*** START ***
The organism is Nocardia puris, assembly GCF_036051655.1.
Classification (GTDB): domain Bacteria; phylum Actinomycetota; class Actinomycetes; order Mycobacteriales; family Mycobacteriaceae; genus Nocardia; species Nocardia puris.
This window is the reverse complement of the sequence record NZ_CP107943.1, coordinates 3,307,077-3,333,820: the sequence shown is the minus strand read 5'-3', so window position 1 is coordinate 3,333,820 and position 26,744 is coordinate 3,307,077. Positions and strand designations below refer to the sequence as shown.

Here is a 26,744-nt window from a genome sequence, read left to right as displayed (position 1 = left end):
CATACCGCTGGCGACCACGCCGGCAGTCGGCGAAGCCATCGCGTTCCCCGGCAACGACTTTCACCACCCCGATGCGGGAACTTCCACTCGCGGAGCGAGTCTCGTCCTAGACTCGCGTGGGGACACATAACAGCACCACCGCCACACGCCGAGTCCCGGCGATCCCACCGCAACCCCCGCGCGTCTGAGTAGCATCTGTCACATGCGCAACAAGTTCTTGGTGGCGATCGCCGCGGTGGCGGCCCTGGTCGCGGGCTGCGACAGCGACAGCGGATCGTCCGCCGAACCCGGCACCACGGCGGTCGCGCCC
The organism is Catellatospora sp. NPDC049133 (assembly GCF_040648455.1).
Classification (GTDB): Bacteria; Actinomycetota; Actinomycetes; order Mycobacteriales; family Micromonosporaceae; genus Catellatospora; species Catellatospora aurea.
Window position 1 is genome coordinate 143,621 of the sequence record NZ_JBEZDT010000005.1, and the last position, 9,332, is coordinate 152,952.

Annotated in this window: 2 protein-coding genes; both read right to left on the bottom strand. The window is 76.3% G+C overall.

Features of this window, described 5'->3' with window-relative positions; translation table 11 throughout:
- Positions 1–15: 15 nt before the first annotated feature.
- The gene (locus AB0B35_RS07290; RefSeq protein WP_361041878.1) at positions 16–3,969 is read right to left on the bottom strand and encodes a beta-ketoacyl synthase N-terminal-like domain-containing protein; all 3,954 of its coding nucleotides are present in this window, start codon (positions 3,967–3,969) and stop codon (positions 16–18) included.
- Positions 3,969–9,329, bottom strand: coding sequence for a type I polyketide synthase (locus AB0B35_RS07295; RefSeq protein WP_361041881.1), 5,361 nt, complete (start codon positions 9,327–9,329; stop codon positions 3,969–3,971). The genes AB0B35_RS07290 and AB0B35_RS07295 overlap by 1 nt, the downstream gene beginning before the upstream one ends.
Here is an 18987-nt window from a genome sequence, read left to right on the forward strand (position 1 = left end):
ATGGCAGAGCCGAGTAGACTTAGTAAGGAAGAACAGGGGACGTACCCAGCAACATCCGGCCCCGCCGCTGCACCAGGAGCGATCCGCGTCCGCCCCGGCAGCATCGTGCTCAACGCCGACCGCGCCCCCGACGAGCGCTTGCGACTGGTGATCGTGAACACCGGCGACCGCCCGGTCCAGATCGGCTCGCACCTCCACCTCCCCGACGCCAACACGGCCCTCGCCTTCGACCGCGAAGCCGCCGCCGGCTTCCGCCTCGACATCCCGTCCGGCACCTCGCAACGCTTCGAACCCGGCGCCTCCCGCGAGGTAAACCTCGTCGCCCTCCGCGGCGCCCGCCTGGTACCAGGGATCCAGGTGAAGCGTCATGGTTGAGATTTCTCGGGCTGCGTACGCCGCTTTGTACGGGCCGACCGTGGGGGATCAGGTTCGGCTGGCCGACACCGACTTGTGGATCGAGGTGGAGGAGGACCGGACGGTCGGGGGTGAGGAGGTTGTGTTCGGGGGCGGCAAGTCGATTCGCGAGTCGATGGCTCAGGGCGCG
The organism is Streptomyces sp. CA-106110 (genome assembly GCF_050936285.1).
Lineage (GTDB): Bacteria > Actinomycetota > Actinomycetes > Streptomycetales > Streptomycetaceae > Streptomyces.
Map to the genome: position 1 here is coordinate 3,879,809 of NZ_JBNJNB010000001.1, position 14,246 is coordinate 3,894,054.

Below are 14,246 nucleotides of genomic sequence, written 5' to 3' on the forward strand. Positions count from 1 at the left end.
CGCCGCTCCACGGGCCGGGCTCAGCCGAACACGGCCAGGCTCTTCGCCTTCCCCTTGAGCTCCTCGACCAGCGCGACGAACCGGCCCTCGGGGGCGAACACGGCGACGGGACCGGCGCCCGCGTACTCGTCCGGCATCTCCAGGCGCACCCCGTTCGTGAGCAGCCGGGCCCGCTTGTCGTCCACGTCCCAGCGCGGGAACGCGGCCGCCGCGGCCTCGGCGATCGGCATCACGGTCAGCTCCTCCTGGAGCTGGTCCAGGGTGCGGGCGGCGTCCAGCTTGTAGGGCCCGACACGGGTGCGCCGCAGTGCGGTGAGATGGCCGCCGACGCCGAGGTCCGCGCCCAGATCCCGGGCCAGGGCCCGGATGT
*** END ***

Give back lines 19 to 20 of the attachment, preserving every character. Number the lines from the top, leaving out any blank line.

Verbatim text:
Below are 14,246 nucleotides of genomic sequence, written 5' to 3' on the forward strand. Positions count from 1 at the left end.
CGCCGCTCCACGGGCCGGGCTCAGCCGAACACGGCCAGGCTCTTCGCCTTCCCCTTGAGCTCCTCGACCAGCGCGACGAACCGGCCCTCGGGGGCGAACACGGCGACGGGACCGGCGCCCGCGTACTCGTCCGGCATCTCCAGGCGCACCCCGTTCGTGAGCAGCCGGGCCCGCTTGTCGTCCACGTCCCAGCGCGGGAACGCGGCCGCCGCGGCCTCGGCGATCGGCATCACGGTCAGCTCCTCCTGGAGCTGGTCCAGGGTGCGGGCGGCGTCCAGCTTGTAGGGCCCGACACGGGTGCGCCGCAGTGCGGTGAGATGGCCGCCGACGCCGAGGTCCGCGCCCAGATCCCGGGCCAGGGCCCGGATGT